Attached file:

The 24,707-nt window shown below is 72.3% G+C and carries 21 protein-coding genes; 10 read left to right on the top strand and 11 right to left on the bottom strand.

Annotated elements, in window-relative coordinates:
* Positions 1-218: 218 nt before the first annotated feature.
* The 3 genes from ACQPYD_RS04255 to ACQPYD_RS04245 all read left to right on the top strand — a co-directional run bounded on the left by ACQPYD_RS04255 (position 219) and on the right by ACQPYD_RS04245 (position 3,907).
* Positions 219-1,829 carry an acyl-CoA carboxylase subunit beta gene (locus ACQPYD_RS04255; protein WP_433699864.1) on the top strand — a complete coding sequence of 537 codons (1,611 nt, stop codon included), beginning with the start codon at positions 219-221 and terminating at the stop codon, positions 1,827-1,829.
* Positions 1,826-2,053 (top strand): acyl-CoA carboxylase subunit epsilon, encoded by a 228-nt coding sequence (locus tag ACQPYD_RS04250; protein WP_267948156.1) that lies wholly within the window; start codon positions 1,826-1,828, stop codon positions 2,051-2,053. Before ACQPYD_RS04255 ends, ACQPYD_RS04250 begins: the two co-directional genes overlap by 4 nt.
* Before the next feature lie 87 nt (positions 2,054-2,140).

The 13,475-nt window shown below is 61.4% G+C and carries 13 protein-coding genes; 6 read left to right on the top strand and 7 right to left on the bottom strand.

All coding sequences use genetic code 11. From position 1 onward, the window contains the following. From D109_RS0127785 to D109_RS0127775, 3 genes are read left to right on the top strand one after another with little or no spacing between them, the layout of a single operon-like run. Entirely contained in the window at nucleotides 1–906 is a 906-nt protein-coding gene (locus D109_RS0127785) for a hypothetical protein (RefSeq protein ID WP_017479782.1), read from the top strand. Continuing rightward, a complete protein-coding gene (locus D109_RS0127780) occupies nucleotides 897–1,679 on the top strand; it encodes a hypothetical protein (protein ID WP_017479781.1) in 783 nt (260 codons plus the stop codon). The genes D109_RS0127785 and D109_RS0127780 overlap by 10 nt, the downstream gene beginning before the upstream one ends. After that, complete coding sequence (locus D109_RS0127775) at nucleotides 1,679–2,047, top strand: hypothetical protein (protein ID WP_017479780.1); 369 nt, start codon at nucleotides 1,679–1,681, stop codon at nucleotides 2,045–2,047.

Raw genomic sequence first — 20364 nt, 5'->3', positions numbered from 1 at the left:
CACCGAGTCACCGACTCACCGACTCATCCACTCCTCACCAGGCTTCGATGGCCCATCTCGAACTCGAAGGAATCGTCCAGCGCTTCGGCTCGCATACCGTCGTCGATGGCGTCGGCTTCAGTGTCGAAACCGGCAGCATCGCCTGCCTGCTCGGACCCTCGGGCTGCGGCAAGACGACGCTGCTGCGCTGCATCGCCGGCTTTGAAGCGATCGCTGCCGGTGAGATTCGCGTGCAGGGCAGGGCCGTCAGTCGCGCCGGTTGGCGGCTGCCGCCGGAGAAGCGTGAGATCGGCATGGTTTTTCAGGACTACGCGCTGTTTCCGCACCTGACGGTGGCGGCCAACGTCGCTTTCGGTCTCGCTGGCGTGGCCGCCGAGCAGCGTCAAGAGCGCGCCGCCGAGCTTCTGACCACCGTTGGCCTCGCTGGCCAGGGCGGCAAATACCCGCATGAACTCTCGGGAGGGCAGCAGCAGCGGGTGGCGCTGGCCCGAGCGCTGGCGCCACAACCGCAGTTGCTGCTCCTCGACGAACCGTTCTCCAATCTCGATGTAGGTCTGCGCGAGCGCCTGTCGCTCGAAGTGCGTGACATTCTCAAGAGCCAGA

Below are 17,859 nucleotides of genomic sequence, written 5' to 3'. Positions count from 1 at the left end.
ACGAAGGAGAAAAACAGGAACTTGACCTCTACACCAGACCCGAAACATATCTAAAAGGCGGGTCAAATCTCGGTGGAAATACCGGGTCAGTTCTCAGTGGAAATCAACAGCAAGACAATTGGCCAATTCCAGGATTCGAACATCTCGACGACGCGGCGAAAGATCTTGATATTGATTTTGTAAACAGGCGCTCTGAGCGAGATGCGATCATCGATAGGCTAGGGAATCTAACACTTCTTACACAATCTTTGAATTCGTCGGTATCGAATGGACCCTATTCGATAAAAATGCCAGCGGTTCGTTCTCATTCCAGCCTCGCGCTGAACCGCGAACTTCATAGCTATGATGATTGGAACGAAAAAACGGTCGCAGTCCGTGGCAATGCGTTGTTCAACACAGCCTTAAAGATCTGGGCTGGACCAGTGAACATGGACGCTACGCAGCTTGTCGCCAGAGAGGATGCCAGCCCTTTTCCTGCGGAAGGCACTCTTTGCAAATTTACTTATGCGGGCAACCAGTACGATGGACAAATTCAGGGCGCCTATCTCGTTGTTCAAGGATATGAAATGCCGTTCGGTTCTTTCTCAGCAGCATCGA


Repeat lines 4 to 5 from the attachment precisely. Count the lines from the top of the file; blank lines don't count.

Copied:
* The 3 genes from ACQPYD_RS04255 to ACQPYD_RS04245 all read left to right on the top strand — a co-directional run bounded on the left by ACQPYD_RS04255 (position 219) and on the right by ACQPYD_RS04245 (position 3,907).
* Positions 219-1,829 carry an acyl-CoA carboxylase subunit beta gene (locus ACQPYD_RS04255; protein WP_433699864.1) on the top strand — a complete coding sequence of 537 codons (1,611 nt, stop codon included), beginning with the start codon at positions 219-221 and terminating at the stop codon, positions 1,827-1,829.